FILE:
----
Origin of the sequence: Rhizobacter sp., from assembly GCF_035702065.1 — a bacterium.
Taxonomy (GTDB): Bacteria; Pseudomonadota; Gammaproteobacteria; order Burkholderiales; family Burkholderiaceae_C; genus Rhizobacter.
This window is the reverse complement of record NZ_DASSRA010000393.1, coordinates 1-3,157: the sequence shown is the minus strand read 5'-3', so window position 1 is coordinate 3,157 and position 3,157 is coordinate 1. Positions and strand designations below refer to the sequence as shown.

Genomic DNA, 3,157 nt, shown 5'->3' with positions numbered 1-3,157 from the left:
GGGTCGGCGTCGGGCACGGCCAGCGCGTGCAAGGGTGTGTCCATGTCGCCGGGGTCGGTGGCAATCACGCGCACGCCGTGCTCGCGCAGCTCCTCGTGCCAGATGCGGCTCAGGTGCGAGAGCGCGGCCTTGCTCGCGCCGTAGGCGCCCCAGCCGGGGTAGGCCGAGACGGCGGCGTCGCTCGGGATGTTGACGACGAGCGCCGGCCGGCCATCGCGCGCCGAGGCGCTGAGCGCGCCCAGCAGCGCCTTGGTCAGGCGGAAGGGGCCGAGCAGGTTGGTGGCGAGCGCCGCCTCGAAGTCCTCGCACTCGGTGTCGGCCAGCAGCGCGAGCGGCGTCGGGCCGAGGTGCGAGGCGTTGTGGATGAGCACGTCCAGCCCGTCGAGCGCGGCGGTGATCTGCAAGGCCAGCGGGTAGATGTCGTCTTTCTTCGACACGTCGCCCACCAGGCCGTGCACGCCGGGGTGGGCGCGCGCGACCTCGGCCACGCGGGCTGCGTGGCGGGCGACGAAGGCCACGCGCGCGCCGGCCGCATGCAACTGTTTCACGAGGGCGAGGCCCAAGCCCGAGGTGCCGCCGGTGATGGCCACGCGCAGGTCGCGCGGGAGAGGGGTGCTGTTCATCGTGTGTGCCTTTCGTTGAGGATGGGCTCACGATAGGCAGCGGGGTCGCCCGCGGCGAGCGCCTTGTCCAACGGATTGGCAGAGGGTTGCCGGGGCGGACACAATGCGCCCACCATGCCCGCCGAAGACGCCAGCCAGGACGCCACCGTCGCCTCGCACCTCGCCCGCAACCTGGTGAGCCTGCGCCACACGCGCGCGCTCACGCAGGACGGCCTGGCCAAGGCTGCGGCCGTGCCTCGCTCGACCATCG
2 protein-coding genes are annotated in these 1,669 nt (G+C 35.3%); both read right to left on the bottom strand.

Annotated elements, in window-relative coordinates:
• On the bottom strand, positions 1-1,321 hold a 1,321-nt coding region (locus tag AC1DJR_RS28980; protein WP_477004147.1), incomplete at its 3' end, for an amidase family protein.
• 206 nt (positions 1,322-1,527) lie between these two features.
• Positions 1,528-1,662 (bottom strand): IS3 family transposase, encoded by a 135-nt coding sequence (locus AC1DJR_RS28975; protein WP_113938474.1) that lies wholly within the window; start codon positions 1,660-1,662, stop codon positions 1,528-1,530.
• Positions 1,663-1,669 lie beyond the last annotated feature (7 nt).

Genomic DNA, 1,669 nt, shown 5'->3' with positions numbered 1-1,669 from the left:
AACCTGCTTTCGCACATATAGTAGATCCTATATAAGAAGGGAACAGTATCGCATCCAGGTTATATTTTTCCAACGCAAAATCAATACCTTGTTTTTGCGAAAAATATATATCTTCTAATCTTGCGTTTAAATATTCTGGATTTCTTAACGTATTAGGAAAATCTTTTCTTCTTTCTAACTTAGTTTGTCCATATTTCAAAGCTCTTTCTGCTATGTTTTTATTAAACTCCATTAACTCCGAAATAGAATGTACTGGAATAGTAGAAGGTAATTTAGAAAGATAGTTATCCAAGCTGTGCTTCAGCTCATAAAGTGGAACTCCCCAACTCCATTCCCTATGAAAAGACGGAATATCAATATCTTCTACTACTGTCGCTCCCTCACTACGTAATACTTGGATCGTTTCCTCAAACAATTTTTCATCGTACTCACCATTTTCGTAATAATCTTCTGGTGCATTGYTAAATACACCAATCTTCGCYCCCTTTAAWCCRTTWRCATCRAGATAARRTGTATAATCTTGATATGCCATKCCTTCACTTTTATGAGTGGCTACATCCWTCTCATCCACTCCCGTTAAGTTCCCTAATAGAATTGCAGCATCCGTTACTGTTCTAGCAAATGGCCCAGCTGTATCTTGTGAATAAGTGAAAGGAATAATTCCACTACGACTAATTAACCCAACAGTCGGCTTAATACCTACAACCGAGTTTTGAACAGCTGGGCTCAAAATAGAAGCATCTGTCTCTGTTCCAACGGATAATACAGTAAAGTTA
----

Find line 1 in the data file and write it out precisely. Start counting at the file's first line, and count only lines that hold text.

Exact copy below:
Origin of the sequence: Rhizobacter sp., from assembly GCF_035702065.1 — a bacterium.